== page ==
Refugee-led Organisations contributing to the GCR in Nigeria: Great Step Initiative

Refugees, host communities & diaspora

Refugee-led Organisations contributing to the GCR in Nigeria: Great Step Initiative

12 December 2021
Laban Chang Ndoh is refugee from Cameroon, President of the Civil Society Organization Great Step Initiative

Great Step Initiative (GSI) is a refugee-led community-based organisation (CBO) that supports Cameroonian Refugees living in Nigeria. It currently operates in Cross River and Taraba States with recent attempts to expand to Benue state. The ultimate goal of the organisation is to reach all Cameroonian refugees and their host communities.

CBO’s such as Great Step Initiative remain key partners for addressing both humanitarian and developmental gaps in both the settlements and the host communities. GSI implements all its programs to benefit both refugees and their Nigerian hosts and employ local human and material resources in the implementation of its programs. This approach taps into the agency of refugees and adopts local best practices that emanate from local solutions.

The work of GSI aligns with the thematic areas of the GCR in improving protection capacity, supporting education outcomes, meeting the health gaps which have been compounded by COVID-19, and creating economic opportunities for both refugees and the host communities.

A key highlight of the organisation’s achievement is the role it has played in responding to the COVID-19 crises that was at its peak in Nigeria early 2020 with underserved communities being the hardest hit.

GSI – A Key GCR Stakeholder

GSI currently has a core workforce of 14 (with 6 Nigerian nationals) and 120 community volunteers (with 37 Nigerian nationals). The organisation was founded in 2019 with the aim of supporting refugees through community-based approaches in four key thematic areas:

 

  1. Psychosocial counselling; to victims of trauma and abuse;
  2. Awareness and response to issues Gender Based Violence; primarily through identifying and supporting victims of rape, early marriages, and teenage pregnancies;
  3. Health and Sanitation, combined with income-generating activities; including the production of liquid soaps, production of face masks and reusable sanitary pads, and community clean-up and sensitization campaigns;
  4. Child protection including formation of MHM clubs and distribution of sanitation materials in schools.

 

 Video: Imparting Lives For Greatness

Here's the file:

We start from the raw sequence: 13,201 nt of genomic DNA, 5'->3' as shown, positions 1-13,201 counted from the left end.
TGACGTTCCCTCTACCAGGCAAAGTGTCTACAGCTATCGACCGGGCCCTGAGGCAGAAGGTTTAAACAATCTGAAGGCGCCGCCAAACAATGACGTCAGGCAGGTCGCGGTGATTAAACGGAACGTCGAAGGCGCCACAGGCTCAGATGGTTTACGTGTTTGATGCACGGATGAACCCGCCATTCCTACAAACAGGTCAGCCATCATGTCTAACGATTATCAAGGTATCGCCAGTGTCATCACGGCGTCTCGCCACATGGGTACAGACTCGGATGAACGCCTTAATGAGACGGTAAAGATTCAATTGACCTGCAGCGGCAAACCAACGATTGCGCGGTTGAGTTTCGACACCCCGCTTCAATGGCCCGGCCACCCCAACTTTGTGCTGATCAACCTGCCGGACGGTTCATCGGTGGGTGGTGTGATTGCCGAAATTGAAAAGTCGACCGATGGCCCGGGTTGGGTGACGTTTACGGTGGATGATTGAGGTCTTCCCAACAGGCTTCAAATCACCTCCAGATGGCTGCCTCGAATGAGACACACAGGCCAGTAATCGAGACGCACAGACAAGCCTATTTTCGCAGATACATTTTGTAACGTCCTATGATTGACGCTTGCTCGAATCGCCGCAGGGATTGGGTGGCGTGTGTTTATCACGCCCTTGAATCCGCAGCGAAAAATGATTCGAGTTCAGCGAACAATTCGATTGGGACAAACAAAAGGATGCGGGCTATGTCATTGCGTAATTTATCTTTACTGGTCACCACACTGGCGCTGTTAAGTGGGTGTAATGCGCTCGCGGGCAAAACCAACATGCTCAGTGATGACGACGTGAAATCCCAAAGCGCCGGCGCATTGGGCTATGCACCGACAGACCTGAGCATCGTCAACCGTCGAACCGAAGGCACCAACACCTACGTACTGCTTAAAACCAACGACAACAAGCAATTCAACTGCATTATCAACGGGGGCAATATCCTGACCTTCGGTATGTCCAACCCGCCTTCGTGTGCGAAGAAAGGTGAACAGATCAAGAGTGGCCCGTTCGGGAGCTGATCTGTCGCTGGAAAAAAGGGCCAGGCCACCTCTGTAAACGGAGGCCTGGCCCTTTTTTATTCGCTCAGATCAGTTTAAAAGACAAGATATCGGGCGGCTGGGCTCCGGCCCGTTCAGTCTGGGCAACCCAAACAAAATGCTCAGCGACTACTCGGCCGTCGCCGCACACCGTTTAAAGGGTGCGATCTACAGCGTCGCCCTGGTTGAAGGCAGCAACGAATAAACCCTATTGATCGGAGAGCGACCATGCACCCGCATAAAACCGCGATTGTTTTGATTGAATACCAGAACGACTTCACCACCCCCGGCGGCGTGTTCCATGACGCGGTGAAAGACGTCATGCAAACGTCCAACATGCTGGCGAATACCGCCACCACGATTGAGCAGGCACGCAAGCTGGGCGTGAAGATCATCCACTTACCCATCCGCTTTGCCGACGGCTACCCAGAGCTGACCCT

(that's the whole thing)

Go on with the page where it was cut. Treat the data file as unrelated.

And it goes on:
As of 31 October 2021, there are 68,808 Cameroonian refugees registered across all refugee hosting states. Cameroonian refugees are primarily hosted in Cross River, Benue, Taraba and Akwa Ibom States. The refugees are distributed as follows; 38,563 are in Cross River, 10,963 in Benue and 17,656 are in Taraba while 1,570 are in Akwa Ibom, and 56 individuals in other states.

While some refugees live in settlements, over 50% live in host communities and share basic services, resources and social infrastructure with their Nigerian hosts. As such, all stakeholders have adopted the approach of supporting key developmental needs in the host communities such as in the areas of health, education, water and sanitation and economic empowerment.

 

Video: The Psychosocial Support Mechanism 

Limited funding remains the critical gap affecting GSI’s program and reach. As most refugees are spread across several communities in four different states it is costly to reach many refugees, particularly those living out of the settlements. Whereas GSI has reached some refugees out of the settlements they have been greatly limited by funding to support host communities, especially those in hard-to-reach areas. A key factor that contributed significantly to the success of GSI’s activities in 2020 and 2021 is given to the fact that the organisation won the Refugee Innovation Award for USD 15,000. This has been their sole source of funding since inception and the funds have run out. Without additional funds to continue their important role in the communities it is expected and feared that the organisation would fold up. This is due to the very limited opportunities to raise/mobilize funding locally.